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Repression in Saudi Arabia in full force despite release of prisoners, says HRW

May 24, 2021 at 1:24 pm

An activist of the human rights NGO Amnesty International takes part in an action in front of the embassy of Saudi Arabia in Brussels on January 8, 2021 [KENZO TRIBOUILLARD/AFP via Getty Images]

Saudi Arabia’s repression of dissidents, human rights activists, and independent critics remains in full force despite the release of some prominent activists earlier this year, Human Rights Watch (HRW) said yesterday. The sentencing of three men in March and April to lengthy prison terms on charges related to their peaceful dissent underscores the authorities’ continued repressive campaign, argued the US-based rights group.

Amongst those to be sentenced over the past few months was Abdulrahman Al-Sadhan, a former Saudi Red Crescent employee. The aid worker was sentenced to 20 years in prison, followed by a 20-year travel ban, on charges related to his peaceful expression of dissent in the Kingdom. Saudi courts also sentenced human rights activist Mohammed Al-Rabiah to six years in prison on a host of vague and spurious charges related to his activism.

“Saudi Arabia’s release of several prominent activists does not signal a softening of repression when the country’s terrorism court is spitting out 20-year sentences for peaceful criticism,” said Michael Page, deputy Middle East director at HRW. “The Saudi authorities may have let a few people out to lessen the international pressure, but their attitude towards dissidents remains the same.”

The Washington Post reported that Al-Sadhan’s sister has said that the authorities have abused him in detention, using electric shocks, beatings, and verbal abuse. She also said that he was forced to sign documents used as evidence in his trial without having the chance to read them.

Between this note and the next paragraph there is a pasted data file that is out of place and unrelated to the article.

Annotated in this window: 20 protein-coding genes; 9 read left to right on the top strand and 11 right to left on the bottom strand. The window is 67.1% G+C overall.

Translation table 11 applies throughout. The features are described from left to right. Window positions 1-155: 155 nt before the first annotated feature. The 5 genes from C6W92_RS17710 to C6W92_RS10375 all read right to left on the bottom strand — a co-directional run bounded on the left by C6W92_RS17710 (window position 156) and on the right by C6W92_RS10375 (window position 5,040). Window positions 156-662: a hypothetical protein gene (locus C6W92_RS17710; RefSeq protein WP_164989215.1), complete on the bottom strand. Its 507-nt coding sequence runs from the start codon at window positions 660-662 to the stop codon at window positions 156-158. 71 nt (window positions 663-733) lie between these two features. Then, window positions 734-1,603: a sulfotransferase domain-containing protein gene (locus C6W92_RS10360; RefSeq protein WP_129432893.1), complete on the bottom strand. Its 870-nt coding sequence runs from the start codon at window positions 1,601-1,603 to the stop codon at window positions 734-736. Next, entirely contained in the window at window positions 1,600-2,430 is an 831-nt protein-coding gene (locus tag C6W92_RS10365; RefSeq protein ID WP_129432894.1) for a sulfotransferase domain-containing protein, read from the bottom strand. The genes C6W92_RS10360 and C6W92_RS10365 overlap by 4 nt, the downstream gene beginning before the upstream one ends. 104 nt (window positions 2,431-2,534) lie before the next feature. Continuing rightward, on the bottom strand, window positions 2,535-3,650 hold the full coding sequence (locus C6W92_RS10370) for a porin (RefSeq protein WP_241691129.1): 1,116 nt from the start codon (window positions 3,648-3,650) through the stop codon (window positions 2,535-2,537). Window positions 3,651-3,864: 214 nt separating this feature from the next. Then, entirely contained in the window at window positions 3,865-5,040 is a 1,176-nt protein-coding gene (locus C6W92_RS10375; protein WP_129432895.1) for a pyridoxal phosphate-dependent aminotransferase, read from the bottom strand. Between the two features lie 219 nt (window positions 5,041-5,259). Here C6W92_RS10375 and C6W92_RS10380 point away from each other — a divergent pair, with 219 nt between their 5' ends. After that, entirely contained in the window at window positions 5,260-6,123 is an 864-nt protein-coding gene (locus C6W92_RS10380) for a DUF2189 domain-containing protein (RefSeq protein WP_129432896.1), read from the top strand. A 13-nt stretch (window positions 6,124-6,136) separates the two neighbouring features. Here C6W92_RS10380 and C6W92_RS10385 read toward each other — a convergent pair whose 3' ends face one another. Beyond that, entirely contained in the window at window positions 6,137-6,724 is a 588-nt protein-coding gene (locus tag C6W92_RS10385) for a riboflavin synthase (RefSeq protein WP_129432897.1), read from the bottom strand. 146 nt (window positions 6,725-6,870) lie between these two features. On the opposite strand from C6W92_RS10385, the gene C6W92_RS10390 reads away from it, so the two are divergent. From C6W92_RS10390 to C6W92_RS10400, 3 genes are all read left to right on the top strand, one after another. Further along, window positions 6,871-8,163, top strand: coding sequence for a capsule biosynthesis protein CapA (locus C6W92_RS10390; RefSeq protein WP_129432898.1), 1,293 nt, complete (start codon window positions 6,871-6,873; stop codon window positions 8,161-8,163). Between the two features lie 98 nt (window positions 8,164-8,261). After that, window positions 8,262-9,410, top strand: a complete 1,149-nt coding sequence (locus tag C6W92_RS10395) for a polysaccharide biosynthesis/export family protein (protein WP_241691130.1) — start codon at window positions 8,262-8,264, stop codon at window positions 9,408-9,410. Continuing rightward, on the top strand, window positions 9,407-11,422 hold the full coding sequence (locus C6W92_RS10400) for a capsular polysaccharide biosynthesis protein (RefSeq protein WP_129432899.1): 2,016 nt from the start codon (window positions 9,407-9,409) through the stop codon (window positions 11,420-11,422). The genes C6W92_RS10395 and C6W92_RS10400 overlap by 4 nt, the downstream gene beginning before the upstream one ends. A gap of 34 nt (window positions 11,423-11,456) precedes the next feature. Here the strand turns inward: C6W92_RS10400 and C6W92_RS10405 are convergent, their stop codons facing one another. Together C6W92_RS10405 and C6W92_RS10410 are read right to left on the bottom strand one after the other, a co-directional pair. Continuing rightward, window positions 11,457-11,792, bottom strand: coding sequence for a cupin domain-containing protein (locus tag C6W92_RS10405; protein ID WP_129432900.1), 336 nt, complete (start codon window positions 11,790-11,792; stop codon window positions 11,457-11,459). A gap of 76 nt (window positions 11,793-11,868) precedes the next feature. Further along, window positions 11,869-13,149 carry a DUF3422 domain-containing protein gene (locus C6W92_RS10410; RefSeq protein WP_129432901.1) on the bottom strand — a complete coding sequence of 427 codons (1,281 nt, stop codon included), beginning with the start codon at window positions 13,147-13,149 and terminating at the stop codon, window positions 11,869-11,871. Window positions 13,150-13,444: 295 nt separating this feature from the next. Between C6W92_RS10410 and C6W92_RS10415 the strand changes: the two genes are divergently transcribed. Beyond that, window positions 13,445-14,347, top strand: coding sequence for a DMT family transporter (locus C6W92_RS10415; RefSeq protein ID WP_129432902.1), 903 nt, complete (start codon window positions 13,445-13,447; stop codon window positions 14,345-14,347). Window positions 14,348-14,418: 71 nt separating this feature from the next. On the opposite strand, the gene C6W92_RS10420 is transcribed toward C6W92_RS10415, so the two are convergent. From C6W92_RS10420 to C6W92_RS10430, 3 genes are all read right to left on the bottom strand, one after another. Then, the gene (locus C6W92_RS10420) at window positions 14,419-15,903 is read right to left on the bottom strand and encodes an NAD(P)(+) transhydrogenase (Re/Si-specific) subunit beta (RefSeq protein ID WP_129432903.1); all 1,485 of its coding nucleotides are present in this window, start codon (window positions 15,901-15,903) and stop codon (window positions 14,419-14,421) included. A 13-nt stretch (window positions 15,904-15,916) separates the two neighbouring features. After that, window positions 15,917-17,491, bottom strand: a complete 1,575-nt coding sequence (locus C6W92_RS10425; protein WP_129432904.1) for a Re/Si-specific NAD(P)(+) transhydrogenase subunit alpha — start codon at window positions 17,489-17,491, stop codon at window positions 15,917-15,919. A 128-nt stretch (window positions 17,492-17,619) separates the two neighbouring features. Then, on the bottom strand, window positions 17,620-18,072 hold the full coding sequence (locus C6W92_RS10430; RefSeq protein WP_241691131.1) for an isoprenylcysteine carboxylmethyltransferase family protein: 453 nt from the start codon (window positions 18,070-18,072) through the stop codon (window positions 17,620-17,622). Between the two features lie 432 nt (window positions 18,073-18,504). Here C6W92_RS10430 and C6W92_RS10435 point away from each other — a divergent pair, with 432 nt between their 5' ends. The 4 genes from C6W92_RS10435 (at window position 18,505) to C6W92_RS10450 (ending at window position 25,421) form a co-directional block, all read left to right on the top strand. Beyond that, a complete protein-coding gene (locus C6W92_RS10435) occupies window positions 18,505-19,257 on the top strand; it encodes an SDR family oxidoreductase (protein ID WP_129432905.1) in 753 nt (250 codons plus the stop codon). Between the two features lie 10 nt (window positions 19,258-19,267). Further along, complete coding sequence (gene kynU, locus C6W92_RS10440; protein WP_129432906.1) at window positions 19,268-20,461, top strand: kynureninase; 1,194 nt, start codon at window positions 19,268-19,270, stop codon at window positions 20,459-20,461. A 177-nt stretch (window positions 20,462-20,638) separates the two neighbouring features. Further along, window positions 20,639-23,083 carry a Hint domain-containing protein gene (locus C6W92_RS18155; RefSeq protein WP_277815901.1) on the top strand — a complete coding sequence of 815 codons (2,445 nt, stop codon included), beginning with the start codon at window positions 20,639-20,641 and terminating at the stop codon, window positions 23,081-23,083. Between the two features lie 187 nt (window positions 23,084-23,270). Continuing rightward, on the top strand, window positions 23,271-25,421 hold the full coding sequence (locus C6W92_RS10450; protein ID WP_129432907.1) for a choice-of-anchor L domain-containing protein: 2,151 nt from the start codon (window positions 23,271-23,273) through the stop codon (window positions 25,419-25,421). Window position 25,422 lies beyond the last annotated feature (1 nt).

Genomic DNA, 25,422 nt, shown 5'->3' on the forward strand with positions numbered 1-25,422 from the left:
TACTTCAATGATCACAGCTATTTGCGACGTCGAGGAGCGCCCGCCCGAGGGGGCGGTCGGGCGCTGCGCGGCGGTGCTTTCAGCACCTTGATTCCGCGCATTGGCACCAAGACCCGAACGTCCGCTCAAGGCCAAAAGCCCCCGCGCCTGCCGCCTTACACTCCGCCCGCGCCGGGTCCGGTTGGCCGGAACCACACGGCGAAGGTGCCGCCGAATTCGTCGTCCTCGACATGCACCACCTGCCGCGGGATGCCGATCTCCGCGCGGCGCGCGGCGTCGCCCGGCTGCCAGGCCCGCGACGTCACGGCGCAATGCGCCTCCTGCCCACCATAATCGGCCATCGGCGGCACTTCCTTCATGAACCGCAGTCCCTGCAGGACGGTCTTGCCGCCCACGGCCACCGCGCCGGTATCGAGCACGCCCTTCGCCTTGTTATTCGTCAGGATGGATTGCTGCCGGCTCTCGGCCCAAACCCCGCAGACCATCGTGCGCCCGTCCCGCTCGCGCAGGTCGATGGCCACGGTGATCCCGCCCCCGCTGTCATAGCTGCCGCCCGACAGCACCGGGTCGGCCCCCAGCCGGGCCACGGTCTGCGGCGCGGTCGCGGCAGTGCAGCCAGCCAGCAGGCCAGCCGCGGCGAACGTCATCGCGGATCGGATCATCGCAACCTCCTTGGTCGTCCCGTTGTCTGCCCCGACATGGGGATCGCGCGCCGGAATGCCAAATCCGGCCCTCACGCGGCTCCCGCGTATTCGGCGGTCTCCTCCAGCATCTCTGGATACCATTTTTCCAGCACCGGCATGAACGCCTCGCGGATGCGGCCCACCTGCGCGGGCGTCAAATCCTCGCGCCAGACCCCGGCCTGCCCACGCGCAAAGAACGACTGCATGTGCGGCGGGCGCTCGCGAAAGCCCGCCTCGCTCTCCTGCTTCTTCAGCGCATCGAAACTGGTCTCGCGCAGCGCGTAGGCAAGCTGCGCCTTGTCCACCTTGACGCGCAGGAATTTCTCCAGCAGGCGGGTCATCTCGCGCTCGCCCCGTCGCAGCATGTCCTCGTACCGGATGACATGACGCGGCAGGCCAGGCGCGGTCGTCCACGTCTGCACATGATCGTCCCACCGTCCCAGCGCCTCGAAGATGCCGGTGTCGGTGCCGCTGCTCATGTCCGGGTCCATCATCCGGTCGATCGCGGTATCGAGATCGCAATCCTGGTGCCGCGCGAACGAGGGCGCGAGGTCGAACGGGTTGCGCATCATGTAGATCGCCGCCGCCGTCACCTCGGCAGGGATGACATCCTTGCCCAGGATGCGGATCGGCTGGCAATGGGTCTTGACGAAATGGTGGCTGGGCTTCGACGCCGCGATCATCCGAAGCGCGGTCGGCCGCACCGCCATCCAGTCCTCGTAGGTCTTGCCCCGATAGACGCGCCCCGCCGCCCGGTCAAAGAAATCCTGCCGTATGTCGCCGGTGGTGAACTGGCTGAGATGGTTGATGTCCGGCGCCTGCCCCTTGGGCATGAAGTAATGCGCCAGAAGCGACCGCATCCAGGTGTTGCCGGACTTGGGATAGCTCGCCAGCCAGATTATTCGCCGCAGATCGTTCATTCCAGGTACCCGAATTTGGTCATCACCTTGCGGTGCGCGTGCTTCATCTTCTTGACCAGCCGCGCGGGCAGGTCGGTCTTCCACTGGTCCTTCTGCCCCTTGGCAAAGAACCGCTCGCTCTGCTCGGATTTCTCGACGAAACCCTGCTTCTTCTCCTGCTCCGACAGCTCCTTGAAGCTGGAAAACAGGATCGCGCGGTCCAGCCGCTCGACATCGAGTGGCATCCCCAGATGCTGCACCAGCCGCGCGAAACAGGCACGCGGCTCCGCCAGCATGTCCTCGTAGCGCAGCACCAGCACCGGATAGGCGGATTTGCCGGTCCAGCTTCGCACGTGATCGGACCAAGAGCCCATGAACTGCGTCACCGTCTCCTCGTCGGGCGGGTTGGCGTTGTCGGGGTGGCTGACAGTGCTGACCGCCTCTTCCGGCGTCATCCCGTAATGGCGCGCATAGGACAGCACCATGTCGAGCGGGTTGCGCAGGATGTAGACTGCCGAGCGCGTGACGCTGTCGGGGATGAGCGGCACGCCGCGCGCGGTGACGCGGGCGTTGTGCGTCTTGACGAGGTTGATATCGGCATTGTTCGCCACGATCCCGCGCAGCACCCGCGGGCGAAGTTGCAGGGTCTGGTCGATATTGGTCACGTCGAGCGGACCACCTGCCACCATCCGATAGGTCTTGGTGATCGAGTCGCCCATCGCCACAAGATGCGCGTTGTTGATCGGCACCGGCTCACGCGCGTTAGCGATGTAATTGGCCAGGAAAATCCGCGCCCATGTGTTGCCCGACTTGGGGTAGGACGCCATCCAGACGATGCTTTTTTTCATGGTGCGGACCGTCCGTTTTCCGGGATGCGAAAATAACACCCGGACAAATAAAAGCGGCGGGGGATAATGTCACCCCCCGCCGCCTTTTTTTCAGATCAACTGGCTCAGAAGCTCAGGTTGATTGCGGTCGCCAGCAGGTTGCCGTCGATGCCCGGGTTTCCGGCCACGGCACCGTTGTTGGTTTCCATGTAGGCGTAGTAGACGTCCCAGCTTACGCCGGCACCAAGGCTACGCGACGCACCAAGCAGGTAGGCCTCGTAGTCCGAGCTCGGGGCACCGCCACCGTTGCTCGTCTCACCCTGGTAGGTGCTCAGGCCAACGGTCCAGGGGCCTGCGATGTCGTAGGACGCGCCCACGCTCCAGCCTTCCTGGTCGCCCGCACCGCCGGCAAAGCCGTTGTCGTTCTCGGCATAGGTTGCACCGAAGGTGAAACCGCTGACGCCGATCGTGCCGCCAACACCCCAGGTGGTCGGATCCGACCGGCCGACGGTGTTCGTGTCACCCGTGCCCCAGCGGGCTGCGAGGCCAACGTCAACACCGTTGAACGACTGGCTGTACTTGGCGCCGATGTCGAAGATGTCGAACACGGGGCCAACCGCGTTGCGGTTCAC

READ: Saudi activist arrested after criticising ‘normalisation with Israel’

HRW expressed concern over the spurious allegations being used to imprison peaceful activists. Charges included vague accusations that do not resemble actual crimes, such as “signing [a statement] seeking to shake the social fabric and weaken national and societal cohesion”; “communicating and meeting with another to harm the security and stability of the nation…”; not informing on “supporters and sympathisers” of the Muslim Brotherhood; “authoring and publishing a book containing suspicious currents”; and violating the country’s abusive cybercrime law.

Sources told HRW that prison authorities in Saudi Arabia use electric shocks, waterboarding, and beatings to torture prisoners. They are said to have held one prisoner in small spaces without sleep or rest for days at a time, hung him upside down, and often deprived him of meals during his first year of detention.

The change of the US administration in January coincided with the release of a number of high-profile Saudi activists, including, Loujain al-Hathloul. The release of the women’s rights campaigner was seen as an indication that the Kingdom was about to turn a corner. However, such illusions have been dismissed by HRW. “Saudi Arabia cannot rehabilitate its international image so long as it harasses, arrests, and tortures its critics into submission or makes them flee abroad,” insisted Page.